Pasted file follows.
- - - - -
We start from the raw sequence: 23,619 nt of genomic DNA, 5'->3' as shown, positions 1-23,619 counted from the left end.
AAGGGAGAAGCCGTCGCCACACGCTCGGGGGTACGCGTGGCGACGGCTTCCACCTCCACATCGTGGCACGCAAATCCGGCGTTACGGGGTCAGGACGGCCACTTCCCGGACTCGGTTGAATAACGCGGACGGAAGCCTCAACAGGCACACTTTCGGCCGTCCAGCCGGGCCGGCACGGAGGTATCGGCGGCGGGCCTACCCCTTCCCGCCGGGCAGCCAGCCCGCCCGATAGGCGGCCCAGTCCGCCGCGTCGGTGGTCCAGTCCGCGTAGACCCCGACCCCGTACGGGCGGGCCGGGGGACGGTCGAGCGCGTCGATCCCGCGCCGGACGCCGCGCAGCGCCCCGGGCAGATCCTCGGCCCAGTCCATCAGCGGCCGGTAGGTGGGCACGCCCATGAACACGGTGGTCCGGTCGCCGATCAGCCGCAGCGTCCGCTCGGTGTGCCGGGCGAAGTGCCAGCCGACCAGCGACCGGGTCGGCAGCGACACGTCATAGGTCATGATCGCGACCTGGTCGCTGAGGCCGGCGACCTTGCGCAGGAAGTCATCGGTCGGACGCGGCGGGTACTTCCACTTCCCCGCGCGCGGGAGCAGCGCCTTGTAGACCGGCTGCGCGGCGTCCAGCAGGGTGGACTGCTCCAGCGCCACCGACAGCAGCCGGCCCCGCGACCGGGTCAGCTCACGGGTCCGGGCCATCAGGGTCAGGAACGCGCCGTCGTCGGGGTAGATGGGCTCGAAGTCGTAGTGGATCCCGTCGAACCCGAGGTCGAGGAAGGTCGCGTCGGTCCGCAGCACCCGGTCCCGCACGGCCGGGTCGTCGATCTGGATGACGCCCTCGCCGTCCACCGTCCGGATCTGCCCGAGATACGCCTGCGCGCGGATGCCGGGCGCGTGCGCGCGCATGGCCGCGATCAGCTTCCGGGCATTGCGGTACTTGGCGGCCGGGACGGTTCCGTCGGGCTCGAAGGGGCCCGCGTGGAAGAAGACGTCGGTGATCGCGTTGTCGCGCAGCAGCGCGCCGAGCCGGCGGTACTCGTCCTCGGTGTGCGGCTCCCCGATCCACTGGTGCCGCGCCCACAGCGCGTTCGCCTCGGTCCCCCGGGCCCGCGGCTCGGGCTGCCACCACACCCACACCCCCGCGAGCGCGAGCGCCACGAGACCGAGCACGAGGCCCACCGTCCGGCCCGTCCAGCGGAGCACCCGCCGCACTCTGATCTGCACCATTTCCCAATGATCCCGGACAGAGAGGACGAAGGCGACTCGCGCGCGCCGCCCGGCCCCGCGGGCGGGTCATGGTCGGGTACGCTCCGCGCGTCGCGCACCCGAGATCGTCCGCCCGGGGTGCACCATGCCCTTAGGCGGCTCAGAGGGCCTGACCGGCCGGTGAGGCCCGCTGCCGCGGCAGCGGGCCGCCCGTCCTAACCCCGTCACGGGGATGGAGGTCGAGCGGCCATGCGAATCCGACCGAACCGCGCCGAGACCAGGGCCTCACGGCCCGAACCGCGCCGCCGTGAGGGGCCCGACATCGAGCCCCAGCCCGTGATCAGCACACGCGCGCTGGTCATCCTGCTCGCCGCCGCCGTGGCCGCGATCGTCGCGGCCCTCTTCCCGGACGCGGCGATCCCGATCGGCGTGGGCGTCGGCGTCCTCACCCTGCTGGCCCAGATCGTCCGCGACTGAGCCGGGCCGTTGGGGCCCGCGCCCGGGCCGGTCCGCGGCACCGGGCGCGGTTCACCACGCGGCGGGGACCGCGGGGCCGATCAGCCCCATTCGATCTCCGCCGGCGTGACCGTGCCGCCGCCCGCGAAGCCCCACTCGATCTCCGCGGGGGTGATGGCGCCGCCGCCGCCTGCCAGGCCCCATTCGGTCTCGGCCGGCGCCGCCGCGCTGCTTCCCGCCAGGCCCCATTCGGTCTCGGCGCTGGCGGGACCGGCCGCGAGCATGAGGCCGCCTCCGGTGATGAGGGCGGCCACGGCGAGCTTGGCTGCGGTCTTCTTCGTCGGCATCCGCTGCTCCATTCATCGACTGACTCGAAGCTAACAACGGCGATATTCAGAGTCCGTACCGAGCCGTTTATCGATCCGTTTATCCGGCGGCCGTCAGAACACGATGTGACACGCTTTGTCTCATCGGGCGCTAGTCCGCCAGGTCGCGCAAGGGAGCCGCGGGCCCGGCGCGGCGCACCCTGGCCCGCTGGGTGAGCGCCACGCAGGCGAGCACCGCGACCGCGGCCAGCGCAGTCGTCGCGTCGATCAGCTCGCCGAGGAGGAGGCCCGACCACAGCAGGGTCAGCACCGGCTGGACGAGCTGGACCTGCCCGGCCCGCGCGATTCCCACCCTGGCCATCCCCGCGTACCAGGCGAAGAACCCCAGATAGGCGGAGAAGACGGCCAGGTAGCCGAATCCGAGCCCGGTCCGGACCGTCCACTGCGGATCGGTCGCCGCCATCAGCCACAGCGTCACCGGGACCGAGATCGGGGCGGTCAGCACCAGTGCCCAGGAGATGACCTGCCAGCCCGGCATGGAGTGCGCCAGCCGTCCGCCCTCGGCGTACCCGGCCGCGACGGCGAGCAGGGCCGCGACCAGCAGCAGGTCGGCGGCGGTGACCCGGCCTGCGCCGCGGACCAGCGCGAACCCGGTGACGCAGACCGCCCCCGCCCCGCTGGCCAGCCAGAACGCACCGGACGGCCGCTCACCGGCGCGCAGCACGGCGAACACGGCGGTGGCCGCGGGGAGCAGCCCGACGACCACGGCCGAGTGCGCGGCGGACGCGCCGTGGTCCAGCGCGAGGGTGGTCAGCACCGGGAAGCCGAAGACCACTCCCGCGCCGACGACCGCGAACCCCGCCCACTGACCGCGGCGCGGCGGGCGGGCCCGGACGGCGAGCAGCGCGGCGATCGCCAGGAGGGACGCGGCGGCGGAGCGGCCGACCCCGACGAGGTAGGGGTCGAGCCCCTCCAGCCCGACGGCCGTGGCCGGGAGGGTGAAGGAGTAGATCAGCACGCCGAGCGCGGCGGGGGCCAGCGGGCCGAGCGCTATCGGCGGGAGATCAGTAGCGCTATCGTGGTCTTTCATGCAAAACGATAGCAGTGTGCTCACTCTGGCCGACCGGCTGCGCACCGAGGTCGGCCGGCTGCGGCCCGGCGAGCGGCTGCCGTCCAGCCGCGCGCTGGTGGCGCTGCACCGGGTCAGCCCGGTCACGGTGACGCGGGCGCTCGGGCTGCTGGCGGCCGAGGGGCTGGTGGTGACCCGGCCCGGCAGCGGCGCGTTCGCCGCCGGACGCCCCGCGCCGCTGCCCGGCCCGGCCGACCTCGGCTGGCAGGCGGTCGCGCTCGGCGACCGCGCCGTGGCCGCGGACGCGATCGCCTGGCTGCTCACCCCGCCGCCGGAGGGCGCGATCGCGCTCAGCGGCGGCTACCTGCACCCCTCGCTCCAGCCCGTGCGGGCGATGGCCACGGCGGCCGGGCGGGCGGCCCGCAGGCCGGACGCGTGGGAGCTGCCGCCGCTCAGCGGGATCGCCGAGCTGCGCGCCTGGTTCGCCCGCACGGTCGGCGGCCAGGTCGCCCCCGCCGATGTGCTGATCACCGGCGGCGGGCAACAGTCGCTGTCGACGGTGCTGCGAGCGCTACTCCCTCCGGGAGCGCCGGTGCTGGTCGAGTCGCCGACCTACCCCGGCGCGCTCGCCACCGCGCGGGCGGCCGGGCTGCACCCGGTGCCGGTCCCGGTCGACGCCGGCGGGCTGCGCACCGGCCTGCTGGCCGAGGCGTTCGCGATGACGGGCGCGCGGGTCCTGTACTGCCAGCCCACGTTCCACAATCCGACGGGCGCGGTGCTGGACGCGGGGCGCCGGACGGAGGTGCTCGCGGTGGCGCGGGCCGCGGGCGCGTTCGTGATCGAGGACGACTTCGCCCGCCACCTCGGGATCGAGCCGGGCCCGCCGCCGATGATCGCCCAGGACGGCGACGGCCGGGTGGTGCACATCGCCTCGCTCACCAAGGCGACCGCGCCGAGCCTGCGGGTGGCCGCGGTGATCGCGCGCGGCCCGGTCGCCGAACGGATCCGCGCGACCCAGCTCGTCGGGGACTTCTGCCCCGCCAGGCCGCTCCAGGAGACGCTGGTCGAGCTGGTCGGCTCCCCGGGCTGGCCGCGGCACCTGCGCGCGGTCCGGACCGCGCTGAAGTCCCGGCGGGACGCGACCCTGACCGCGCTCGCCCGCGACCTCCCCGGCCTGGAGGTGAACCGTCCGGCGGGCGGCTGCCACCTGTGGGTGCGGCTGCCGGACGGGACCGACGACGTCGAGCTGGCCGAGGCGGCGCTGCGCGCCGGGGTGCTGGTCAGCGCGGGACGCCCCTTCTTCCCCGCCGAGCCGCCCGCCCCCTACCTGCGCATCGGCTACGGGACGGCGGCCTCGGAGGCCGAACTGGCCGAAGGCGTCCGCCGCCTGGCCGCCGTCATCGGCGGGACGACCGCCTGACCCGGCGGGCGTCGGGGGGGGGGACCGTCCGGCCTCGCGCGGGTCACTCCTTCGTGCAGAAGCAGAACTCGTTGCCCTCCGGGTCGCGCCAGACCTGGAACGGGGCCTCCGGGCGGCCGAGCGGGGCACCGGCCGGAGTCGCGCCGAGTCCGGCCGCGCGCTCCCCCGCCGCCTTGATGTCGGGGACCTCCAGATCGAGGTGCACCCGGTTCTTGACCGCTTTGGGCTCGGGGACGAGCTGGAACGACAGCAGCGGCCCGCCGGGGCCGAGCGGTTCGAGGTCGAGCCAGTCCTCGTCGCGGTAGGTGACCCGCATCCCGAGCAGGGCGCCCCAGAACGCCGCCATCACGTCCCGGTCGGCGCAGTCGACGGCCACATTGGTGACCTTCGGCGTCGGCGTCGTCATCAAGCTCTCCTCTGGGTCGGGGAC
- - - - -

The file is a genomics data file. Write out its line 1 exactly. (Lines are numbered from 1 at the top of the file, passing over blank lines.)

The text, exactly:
We start from the raw sequence: 23,619 nt of genomic DNA, 5'->3' as shown, positions 1-23,619 counted from the left end.